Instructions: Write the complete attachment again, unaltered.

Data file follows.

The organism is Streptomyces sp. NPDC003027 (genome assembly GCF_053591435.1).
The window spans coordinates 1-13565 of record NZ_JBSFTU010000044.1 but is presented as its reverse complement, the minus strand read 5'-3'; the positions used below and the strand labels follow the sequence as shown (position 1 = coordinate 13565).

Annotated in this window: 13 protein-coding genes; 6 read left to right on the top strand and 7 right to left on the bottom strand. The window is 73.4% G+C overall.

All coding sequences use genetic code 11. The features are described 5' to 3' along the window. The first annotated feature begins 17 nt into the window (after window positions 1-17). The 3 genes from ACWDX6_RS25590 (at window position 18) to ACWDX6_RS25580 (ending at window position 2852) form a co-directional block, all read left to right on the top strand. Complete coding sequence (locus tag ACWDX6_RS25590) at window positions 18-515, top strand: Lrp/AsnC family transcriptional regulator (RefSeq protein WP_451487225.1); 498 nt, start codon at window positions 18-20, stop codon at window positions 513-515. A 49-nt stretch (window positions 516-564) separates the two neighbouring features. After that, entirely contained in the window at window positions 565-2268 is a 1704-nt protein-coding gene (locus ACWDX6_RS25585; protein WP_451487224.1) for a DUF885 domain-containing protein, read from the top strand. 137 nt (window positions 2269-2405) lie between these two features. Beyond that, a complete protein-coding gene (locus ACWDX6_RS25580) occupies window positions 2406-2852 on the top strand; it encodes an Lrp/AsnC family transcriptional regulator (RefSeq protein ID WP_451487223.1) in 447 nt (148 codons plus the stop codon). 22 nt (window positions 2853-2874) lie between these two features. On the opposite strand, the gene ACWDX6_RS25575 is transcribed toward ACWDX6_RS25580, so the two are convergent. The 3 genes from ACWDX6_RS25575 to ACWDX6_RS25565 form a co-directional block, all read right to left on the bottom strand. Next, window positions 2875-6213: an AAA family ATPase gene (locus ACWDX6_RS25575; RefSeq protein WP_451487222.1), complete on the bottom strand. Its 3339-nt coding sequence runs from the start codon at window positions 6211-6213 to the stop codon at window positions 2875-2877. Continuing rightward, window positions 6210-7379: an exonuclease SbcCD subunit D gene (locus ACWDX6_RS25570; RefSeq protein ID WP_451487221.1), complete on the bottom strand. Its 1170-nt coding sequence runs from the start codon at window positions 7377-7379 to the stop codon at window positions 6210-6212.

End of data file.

The organism is Streptomyces sp. NPDC003027 (genome assembly GCF_053591435.1).
The window spans coordinates 1-13565 of record NZ_JBSFTU010000044.1 but is presented as its reverse complement, the minus strand read 5'-3'; the positions used below and the strand labels follow the sequence as shown (position 1 = coordinate 13565).

Annotated in this window: 13 protein-coding genes; 6 read left to right on the top strand and 7 right to left on the bottom strand. The window is 73.4% G+C overall.

All coding sequences use genetic code 11. The features are described 5' to 3' along the window. The first annotated feature begins 17 nt into the window (after window positions 1-17). The 3 genes from ACWDX6_RS25590 (at window position 18) to ACWDX6_RS25580 (ending at window position 2852) form a co-directional block, all read left to right on the top strand. Complete coding sequence (locus tag ACWDX6_RS25590) at window positions 18-515, top strand: Lrp/AsnC family transcriptional regulator (RefSeq protein WP_451487225.1); 498 nt, start codon at window positions 18-20, stop codon at window positions 513-515. A 49-nt stretch (window positions 516-564) separates the two neighbouring features. After that, entirely contained in the window at window positions 565-2268 is a 1704-nt protein-coding gene (locus ACWDX6_RS25585; protein WP_451487224.1) for a DUF885 domain-containing protein, read from the top strand. 137 nt (window positions 2269-2405) lie between these two features. Beyond that, a complete protein-coding gene (locus ACWDX6_RS25580) occupies window positions 2406-2852 on the top strand; it encodes an Lrp/AsnC family transcriptional regulator (RefSeq protein ID WP_451487223.1) in 447 nt (148 codons plus the stop codon). 22 nt (window positions 2853-2874) lie between these two features. On the opposite strand, the gene ACWDX6_RS25575 is transcribed toward ACWDX6_RS25580, so the two are convergent. The 3 genes from ACWDX6_RS25575 to ACWDX6_RS25565 form a co-directional block, all read right to left on the bottom strand. Next, window positions 2875-6213: an AAA family ATPase gene (locus ACWDX6_RS25575; RefSeq protein WP_451487222.1), complete on the bottom strand. Its 3339-nt coding sequence runs from the start codon at window positions 6211-6213 to the stop codon at window positions 2875-2877. Continuing rightward, window positions 6210-7379: an exonuclease SbcCD subunit D gene (locus ACWDX6_RS25570; RefSeq protein ID WP_451487221.1), complete on the bottom strand. Its 1170-nt coding sequence runs from the start codon at window positions 7377-7379 to the stop codon at window positions 6210-6212.